Drinking water systems are preparing for the possibility that the EPA will try to codify its 2022 health advisories suggesting no amount of PFAS substances are safe, water attorneys say.
The Environmental Protection Agency is expected to issue its proposed PFAS drinking water standards by March 3, according to the EPA’s latest regulatory agenda. That date is exactly two years after the agency published its 2021 decision to regulate per- and polyfluoroalkyl substances, or PFAS, under the Safe Drinking Water Act.
The EPA, which did not respond to a request for comment, said in a news release this week that the draft of the proposed rule is undergoing interagency review, and the proposal will be released in the “coming weeks.” The agency said it expects to finalize the PFAS drinking water limits by the end of the year.
“Whatever they come up with will have a huge impact on the next several years for drinking water systems planning their budgeting,” and litigation will likely follow, said Tom Lee, a partner at Bryan Cave Leighton Paisner LLP in San Francisco.
The EPA in 2022 issued interim health advisories that said almost no levels of two PFAS substances in drinking water are safe. The question now is whether the agency’s proposed limits for PFAS in drinking water will reflect the non-binding advisory.
The advisory set safe PFAS levels “so low that most if not all public water systems can’t even detect it,” said John Kindschuh, an attorney at Bryan Cave Leighton Paisner in St. Louis who works with Lee on PFAS regulatory issues.
The interim advisory levels of 0.004 parts per trillion (ppt) for perfluorooctanoic acid (PFOA) and 0.02 ppt for perfluorooctanesulfonic acid (PFOS) dramatically tightened EPA’s 2016 advisory of 70 ppt for either compound or a combination of both.
The EPA is “telegraphing that that the maximum contaminant levels will be incredibly low values,” Lee said.
The EPA’s standards, to be proposed under the Safe Drinking Water Act, are not likely to be set at near-zero because the law requires the EPA to consider the economic impacts of new regulations as wells as other factors, said Melanie Benesh, vice president of the Environmental Working Group, which advocates for strict PFAS limits.
The EPA’s health advisories are based solely on health effects, and what the agency considers a safe lifetime exposure threshold, she said.
The chemical industry is pushing back against the health advisories because they question whether the limits are substantiated by the scientific evidence, said Jessie Rosell, counsel for Lathrop GPM LLP in Kansas City.
The industry is concerned about what scientific evidence is being considered, especially because the World Health Organization issued draft guidance in 2022 that would allow more PFOA and PFOS in drinking water than the EPA has recommended, she said.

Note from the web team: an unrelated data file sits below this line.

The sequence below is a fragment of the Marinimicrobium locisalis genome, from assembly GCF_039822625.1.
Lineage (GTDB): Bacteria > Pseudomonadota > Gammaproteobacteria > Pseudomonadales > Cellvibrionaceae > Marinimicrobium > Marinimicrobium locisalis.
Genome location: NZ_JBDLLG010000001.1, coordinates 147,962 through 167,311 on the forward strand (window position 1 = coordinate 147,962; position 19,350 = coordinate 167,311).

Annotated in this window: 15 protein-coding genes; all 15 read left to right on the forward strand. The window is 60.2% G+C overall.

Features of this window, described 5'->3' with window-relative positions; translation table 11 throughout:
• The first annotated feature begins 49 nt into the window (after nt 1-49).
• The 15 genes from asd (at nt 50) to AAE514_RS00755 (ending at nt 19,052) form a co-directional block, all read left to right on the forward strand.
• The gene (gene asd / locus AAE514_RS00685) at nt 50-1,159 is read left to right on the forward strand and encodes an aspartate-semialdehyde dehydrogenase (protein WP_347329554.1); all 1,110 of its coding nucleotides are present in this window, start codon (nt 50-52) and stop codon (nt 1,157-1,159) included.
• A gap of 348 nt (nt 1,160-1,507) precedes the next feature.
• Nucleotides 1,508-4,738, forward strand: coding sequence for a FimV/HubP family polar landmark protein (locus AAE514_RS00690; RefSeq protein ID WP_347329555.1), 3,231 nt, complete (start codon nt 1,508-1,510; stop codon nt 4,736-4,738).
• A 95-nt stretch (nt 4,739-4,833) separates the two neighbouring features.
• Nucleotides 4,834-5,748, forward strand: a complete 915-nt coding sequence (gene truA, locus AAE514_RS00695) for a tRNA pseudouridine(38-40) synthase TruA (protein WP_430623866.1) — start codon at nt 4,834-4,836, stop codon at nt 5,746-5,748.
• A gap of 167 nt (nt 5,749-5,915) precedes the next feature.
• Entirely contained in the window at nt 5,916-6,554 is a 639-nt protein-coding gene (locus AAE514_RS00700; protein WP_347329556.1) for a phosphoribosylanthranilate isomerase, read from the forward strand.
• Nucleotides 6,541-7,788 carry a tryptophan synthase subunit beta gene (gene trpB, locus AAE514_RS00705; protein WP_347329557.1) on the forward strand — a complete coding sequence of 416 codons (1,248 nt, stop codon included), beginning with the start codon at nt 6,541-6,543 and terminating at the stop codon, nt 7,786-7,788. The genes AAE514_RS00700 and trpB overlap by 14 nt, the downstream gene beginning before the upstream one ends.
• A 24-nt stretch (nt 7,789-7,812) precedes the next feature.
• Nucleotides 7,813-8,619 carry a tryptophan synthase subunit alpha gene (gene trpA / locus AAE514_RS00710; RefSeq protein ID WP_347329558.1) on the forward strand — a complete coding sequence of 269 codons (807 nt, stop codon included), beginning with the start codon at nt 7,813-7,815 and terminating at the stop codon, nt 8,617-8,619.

The WHO recommended a limit of 100 ppt of either PFOA or PFOS in drinking water and a total cap of 500 ppt for combinations of up to 30 PFAS.
“From my reading, the WHO looked at the same basic data EPA looked at and reached different conclusions,” said Jeffrey Longsworth, a partner at Barnes & Thornburg LLP in Washington.
“I don’t think that has any legal impact on EPA, but it certainly fuels information for comments and for potential criticism of EPA and how they looked at things,” he said.
Longsworth is co-coordinator of the PFAS Regulatory Coalition, which is a group of oil, paper, auto and other companies, as well as municipalities and other entities that are affected by PFAS regulation but don’t manufacture the substances.
No Patchwork Solution
The industry is “begging for uniformity” in PFAS regulations amid a patchwork of state standards, Kindschuh said.
Twenty-two states had adopted their own widely-varying PFAS drinking water standards as of last June, with 28 states having none at all, according to Lee and Kindschuh’s August analysis of state standards. Since then, Wisconsin and Pennsylvania adopted PFAS standards.
Benesh said she worries the proposed EPA standards are being delayed after the agency had previously committed to releasing them by the end of of 2022.
The delay “gives us less time to comment on the rule,” she said. “It will take more time before the final regulations are in place.”
The EPA in 2022 also issued new, final advisories for hexafluoropropylene oxide dimer acid (HFPO-DA) and its ammonium salt—commonly referred to as “GenX chemicals” due to the technology used to produce it—and perfluorobutane sulfonic acid (PFBS).
The final heath advisories set lifetime exposure at 10 ppt for GenX chemicals and 2,000 ppt for PFBS. The analytical detection limit for all four chemicals is 4 ppt, according to the laboratory methods the agency developed.
To see the latest updates on state-level PFAS regulations and legislation, check out Bloomberg Law’s PFAS State Activity Tracker here.
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